One thing about is his disappearance is that it sure has changed childhood and sure has changed parenting. With it came the loss of the essence of childhood. Parents were confronted with the fact they could no longer afford to give their children the carefree childhood they felt they deserved. They felt the need to hold on to their children tighter. Many newspaper writers have written editorials about how Etan Patz’s abduction changed everything. Before his abduction, monsters were seen by children as something of their imagination. Since the Patz abduction, today’s children know monsters exist in real life. Parenting has also changed. It makes it a lot harder for a parent to let go of their child, knowing that so many children go missing. You can guarantee that ever since Etan went missing, a child will have to wait longer than 6 ½ to walk alone to the school bus. A dark truth could no longer be avoided right there and then and remains unignorable today, especially with pedophiles now able to use the internet to lure kids.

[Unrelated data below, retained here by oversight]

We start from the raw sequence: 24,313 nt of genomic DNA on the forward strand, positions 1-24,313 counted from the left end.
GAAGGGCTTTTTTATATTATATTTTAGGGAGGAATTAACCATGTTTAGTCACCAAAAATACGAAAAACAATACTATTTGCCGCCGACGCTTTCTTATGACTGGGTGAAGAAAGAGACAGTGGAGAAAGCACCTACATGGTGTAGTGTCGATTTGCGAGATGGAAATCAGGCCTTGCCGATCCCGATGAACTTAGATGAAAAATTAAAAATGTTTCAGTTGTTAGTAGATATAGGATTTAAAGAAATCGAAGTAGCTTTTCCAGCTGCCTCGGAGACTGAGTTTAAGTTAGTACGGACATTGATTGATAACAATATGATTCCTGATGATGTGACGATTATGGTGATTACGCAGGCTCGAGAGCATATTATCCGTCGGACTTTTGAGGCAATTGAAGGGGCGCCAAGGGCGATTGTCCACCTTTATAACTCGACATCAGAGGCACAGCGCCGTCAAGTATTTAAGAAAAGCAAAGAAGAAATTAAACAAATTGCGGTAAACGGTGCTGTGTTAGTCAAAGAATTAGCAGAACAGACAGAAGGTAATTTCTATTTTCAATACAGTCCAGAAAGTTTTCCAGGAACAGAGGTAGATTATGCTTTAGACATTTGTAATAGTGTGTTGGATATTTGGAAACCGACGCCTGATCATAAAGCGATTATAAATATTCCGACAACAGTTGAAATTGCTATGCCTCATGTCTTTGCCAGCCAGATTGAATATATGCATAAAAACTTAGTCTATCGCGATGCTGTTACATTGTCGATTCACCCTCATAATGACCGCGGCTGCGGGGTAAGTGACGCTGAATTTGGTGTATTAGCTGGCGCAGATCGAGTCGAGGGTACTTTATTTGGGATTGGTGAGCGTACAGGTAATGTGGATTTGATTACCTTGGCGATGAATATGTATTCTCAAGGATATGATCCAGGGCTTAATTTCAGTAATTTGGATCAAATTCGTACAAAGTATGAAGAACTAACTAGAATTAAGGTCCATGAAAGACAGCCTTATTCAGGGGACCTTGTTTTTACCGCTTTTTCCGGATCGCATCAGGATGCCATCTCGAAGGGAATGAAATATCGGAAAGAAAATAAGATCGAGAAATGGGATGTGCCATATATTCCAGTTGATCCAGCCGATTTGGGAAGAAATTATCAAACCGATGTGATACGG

You can guarantee that in the years since Etan’s abduction, missing children has been taken seriously and continues to be taken seriously today Authorities are quick to act whenever a child goes missing. Awareness is immediate. Punishments are severe for the abductors. On the downside, it became apparent in the 90’s that potential abductors knew of the stricter measures and tougher precautions that were made against them. That caused many to find new and sneakier ways to abduct children, like the 1993 abduction of 13 year-old Polly Klaas at knifepoint in her own home and 9 year-old Amber Hagerman being yanked off her bike and immediately taken into a car. Those abductions and the finding of their bodies would lead to the creation of the Polly Klaas Foundation, Marc Klaas to lobby for tougher sentences for convicted felons, and the institution of the Amber Alert which alerts people through buses and on radio stations about sudden missing cases. There’s even a recent statistic out that today 99% of abducted children are found alive. Despite all these improvements and changes, it’s all too much too late for many missing children of years and even decades past, like Etan Patz.